This is a little story about customer service.
One of the very first blog posts I wrote about India started, “India always smells like its a little bit on fire.” Today I got to experience the source of that smell first hand. Or at least one source.
I was staying in an international luxury hotel in New Delhi – according to the website – and at a little before 7 am I heard some distant sirens and seemingly unrelated yelling. Shortly thereafter there was the faint smell of smoke which was confirmed by my suite mates. I opened the door to see if there was any reason for concern and was hit with a wall of smoke. I could not see the glass railing five feet in front of me and the floor was obscured. The whole hotel was engulfed in smoke and the visibility was zero. I opened the curtains to another wall of smoke. We were staying on the ninth floor. There were no smoke alarms ringing, no sprinklers deployed and no lights or people pointing us to safety.
Between the three of us we managed to remember to bring our passports, phones and money. Someone yelled to grab a towel. I remembered to wet it. And we each grabbed a bottle of water as we fled for the stairs.
Earlier in the morning I had sought out a quiet place in the hall to talk to my husband, somewhere I wouldn’t disturb anyone, and had chosen the door to the stairs. This proved to be an ominous, yet fortuitous, bit of foreshadowing.
I led the way to the stairs then ran ahead of everyone. I kept calling back to be sure they were following and at several intervals back tracked to reconnect. The smoke was overpowering and there didn’t seem to be an end to it. At some point a man with his cellphone flashlight on passed me and I hurried to follow his light, not cultivating the presence of mind at the time to turn on my own.
Fear is a funny thing. Adrenaline only allows space for what is absolutely necessary and he was providing the light.
Finally, close to the ground floor there was a doorway with smoke billowing in and just after that the air seemed to clear. We were beneath the fire.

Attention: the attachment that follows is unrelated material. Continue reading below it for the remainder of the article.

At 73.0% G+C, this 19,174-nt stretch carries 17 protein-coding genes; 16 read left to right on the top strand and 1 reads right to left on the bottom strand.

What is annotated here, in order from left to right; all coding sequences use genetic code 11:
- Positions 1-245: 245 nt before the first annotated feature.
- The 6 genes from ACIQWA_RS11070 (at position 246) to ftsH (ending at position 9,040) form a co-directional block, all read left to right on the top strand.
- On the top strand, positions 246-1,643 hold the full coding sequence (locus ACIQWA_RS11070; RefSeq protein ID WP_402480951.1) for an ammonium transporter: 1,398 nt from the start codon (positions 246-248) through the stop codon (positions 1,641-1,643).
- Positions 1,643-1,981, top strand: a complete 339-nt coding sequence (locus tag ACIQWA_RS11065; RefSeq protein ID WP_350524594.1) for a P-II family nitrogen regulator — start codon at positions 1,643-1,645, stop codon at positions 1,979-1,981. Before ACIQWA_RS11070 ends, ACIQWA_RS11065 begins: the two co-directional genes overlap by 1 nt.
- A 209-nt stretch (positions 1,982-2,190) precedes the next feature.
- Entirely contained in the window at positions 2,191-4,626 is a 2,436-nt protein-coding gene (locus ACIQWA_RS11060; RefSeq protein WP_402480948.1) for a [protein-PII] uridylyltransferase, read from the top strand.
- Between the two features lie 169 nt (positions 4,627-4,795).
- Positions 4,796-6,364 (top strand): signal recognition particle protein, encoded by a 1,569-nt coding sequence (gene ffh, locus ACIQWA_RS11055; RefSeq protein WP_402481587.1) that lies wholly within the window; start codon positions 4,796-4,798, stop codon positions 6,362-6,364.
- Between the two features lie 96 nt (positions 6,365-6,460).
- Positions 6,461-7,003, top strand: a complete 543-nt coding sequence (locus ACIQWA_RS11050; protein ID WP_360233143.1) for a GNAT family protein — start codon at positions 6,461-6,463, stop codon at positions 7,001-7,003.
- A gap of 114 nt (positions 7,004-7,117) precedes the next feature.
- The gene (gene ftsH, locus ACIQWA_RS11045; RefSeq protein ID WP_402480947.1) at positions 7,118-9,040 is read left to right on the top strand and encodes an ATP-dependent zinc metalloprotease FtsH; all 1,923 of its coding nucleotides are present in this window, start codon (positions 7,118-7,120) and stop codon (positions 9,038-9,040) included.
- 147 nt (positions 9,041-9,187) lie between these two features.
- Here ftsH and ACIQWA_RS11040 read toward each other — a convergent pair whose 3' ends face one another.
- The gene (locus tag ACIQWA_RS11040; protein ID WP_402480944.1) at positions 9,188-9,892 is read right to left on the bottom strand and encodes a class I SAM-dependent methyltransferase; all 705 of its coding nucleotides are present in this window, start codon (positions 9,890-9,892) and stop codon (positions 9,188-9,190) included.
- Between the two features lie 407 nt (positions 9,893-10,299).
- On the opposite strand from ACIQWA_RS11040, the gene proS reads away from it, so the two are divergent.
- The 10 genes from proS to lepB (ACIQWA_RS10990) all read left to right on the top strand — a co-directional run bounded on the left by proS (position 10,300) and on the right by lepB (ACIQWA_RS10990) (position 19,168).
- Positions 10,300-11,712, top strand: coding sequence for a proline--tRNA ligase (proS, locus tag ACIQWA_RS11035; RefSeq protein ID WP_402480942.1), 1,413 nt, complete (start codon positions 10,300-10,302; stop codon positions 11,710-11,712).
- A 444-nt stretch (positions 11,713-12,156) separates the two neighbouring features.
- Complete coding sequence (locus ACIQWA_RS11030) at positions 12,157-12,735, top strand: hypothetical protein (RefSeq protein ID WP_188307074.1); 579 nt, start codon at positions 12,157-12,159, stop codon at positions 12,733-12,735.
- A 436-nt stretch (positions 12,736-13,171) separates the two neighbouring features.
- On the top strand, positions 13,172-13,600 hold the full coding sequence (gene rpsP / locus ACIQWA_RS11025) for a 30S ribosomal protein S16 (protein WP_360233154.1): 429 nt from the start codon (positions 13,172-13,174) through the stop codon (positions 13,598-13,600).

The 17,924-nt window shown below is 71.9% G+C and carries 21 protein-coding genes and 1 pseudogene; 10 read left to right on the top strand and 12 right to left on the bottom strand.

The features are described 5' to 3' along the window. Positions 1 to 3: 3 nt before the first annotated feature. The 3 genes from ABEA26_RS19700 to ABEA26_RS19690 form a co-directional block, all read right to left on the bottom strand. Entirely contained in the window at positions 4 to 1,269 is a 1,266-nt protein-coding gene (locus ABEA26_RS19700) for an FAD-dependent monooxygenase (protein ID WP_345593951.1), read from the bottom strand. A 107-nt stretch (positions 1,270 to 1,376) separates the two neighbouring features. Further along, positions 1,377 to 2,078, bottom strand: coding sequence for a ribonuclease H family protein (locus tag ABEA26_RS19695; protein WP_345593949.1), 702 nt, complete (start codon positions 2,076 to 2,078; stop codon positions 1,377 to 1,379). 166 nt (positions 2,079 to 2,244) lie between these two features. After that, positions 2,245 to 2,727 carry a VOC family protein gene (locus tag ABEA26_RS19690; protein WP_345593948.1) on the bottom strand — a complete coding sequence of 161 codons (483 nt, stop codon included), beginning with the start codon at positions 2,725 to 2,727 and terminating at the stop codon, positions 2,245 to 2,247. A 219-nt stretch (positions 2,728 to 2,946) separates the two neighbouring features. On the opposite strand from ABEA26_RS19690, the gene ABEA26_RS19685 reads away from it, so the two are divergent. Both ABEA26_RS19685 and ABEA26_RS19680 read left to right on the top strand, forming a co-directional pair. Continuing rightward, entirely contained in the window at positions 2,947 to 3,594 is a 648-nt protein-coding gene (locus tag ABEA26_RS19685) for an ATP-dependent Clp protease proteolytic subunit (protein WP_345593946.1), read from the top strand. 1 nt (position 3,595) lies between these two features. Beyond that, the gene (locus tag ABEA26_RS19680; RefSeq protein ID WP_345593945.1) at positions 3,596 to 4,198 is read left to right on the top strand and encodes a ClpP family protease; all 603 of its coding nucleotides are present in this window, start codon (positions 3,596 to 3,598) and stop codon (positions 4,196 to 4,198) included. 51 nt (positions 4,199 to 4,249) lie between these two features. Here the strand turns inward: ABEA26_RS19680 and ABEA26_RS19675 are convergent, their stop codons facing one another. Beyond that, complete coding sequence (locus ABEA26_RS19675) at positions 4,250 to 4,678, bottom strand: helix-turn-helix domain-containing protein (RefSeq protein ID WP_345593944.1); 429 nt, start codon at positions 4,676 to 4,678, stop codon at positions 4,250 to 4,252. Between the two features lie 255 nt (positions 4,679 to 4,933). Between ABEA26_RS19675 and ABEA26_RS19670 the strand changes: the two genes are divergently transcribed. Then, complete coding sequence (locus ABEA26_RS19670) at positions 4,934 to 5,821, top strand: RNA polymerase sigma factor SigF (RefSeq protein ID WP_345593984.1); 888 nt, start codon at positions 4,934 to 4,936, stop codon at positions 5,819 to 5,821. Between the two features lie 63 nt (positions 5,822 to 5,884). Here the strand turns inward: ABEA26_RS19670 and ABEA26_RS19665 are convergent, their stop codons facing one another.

We all collected at an opening where we could watch the fire brigade working hard. We had overshot the lobby and the daylight seen under the floor where the fire was raging was too inviting. We did not want to turn back. I ran for the opening through shattered glass and water amongst the shouted protests of the fire fighters. The other two soon followed.
We were safe. Perhaps we were never really in any danger.
But it felt like it. In retrospect it was more about broken trust. There were smoke detectors everywhere and a hotel-wide sprinkler system. There was evidence that we were safe. Signs that we were protected.
And it was all lies.
After we were allowed back into our room we threw our personal belongings into suitcases and carry-ons with amazing speed and agility. We were done. We booked a couple rooms at a high-end American hotel, checked out much to the chagrin of the desk manager – she thought it “not very nice” of us to abandon ship along with 80% of her bookings – and asked her to call us a car for the other hotel.
We explained that we knew it wasn’t her fault personally and the fire itself was in the mall that just happened to be inconveniently located inside their hotel, but the warnings, sprinklers, lighted pathways and missing kindness, concern or help, we’re all on her and the hotel. It just wasn’t a good customer service experience.
We took our leave, in a car she paid for, and plopped ourselves in the lap of the familiar to lick our wounds and process the morning’s events. There is sure to be some gem of wisdom that will emerge.
For me, right now, gratitude for my time spent in a green beret and sash and the fire drills practiced in elementary school come to mind.
Perspective and compassion are two other gifts that continually show up in India as well. The further we got from the incident the easier it was to let it go. No one died. No one even got hurt that were aware of, although a single ambulance showed up an hour into the ordeal with its white eyelet curtains pulled back and ready to receive the infirm.
Others would say, “It was only in the mall.” And seeing the charred store fronts and the hotel with most of the smoke cleared it would be easy to dismiss it as an unfortunate mishap. But for the hundreds of people in pajamas and various states of stupor it was a bit more.
Reactions ran from crying and panic to nonchalance. This is India. It happens. An Indian friend when told what had happened simply said. “Oops.”
But my favorite response, and the one that will forever make me smirk, is that of the bellboy at the front entrance when we were finally allowed back in. I asked, “What’s happening?” To which he replied with a smile and his endearing Hindi head shake, “No problem.”
The staff at the cafe, when we sought strength from caffeine after the threat had passed also greeted us happily, “Namaskar, good morning.” A friend believes this is a nice lesson in moving on, letting go of the past, no matter how recent. Perhaps.
For now, I will chose to stay on lower levels of hotels and always know the exit route. Here I will await perspective. And then I can let it go.